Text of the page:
The Indian Space Research Organisation on Monday launched the maximum number of satellites in one launch so far and scored another first by placing them in three different orbits.
The ISRO’s workhorse Polar Satellite Launch Vehicle ( PSLV) rocket, after a perfect lift off from the second launch pad in Sriharikota at 9.40 p.m., placed a defence satellite plus 28 others from many countries in a single mission.
It first placed its defence satellite, EMISAT into a 749 km sun-synchronous polar orbit. Thereafter, the fourth stage engine was fired and it injected 28 foreign satellites weighing in all 220 kg, into a 504 km orbit .
Subsequently, the fourth stage engine, in which solar panel was used for the first time, was restarted again to achieve a 485 km orbit, to serve as an orbital platform to carry out space borne experimentation using three scientific instruments that would collect data for the next six months. The entire mission lasted around 150 minutes, ISRO said in a press release.
Addressing scientists after the successful launch, ISRO chairman Dr K Sivan said fourth stage of the rocket was marching towards the 485 km altitude and would turn into an orbital platform for three payloads to carry out experiments.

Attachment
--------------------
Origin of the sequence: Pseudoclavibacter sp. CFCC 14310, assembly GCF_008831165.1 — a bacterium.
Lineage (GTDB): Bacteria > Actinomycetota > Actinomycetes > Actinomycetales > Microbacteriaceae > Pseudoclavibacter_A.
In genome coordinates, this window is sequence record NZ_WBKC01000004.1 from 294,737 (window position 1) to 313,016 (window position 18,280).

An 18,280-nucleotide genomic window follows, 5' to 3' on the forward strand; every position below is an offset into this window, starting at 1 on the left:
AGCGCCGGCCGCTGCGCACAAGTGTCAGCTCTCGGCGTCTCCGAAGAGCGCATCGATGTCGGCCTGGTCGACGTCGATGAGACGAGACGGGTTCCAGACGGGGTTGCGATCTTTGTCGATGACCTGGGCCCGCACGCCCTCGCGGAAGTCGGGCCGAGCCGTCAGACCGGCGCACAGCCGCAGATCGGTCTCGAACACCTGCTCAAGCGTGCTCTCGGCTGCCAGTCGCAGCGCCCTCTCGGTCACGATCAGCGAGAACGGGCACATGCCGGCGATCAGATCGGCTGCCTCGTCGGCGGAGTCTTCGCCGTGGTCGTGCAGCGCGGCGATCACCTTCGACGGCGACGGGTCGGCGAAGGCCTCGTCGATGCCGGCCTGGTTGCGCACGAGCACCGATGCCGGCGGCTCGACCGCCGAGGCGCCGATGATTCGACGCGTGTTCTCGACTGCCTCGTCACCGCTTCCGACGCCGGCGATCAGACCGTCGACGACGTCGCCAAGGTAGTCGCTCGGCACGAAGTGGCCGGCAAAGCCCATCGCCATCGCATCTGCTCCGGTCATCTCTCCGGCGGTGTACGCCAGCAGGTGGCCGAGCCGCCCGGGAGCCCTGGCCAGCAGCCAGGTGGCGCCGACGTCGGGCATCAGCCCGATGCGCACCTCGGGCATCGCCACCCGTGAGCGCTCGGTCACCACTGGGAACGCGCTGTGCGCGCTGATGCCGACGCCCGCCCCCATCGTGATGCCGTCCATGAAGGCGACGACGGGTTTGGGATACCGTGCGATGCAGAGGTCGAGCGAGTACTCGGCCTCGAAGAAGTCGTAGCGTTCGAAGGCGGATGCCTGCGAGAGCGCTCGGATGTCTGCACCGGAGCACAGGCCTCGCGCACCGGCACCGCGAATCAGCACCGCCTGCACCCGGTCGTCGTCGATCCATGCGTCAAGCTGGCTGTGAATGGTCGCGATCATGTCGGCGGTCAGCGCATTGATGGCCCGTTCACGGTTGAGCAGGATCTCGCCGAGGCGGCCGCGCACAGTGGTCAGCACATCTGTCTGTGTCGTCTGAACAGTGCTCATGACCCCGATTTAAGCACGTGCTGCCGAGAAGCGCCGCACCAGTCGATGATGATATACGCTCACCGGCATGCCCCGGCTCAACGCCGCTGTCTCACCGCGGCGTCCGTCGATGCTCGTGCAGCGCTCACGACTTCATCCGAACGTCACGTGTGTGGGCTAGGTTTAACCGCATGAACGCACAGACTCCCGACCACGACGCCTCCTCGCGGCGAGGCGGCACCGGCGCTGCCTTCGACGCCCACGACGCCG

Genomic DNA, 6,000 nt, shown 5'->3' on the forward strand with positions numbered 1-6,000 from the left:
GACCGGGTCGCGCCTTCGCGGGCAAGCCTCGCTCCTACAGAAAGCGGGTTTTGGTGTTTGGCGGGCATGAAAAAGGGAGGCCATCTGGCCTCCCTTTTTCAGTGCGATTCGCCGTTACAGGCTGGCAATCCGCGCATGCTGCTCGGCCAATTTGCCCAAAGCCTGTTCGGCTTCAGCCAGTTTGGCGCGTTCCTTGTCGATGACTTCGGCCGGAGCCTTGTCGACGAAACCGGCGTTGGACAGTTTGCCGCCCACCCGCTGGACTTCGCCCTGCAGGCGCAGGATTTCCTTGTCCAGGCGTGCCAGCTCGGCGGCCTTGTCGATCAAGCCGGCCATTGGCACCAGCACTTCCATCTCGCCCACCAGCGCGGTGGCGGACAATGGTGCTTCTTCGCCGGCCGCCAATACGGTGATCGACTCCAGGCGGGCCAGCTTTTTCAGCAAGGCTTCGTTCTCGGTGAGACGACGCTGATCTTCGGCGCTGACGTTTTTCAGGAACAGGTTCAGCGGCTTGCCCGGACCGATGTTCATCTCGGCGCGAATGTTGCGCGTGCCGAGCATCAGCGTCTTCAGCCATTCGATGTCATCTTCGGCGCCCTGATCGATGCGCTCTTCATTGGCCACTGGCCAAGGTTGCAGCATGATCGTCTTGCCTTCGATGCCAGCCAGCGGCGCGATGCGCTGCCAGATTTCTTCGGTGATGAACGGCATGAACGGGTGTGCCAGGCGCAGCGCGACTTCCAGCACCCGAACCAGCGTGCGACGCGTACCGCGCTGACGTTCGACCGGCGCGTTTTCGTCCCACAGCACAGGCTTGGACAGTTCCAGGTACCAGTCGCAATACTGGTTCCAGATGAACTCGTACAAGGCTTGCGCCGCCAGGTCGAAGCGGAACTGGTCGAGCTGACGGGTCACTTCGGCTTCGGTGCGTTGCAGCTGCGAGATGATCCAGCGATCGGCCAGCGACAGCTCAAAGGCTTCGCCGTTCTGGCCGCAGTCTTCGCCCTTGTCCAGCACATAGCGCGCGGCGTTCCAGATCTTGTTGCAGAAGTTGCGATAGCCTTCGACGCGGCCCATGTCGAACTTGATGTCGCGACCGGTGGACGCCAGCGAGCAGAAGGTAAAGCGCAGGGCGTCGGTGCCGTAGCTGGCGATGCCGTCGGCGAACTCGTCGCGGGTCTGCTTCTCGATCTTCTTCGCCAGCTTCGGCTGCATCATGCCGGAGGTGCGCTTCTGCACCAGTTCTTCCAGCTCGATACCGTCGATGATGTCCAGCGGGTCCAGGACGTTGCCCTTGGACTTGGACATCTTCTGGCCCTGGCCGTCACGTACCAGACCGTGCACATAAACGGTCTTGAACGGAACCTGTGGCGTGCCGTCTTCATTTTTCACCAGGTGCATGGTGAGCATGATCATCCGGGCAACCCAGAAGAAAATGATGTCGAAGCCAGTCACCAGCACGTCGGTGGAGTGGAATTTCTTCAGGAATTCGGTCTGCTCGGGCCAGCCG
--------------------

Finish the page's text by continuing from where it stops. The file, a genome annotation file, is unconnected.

Dr Sivan said the:“The mission is special for ISRO on many counts as it was for the first time a PSLV rocket was launched with four strap-on motors. It was for the first time the mission has three different orbits; it was the first time the fourth stage is made an orbital platform for experiments and there is a new team for PSLV''.
In this mission, the PS4 carried three payloads, Automatic Identification System (AIS) from ISRO, Automatic Packet Repeating System (APRS) from AMSAT (Radio Amateur Satellite Corporation), India and Advanced Retarding Potential Analyzer for Ionospheric Studies (ARIS) from Indian Institute of Space Science and technology (IIST).
ISRO said AIS is for Maritime satellite applications capturing messages transmitted from ships. The APRS assists amateur radio operators in tracking and monitoring position data. The ARIS will study the structural and composition of ionosphere.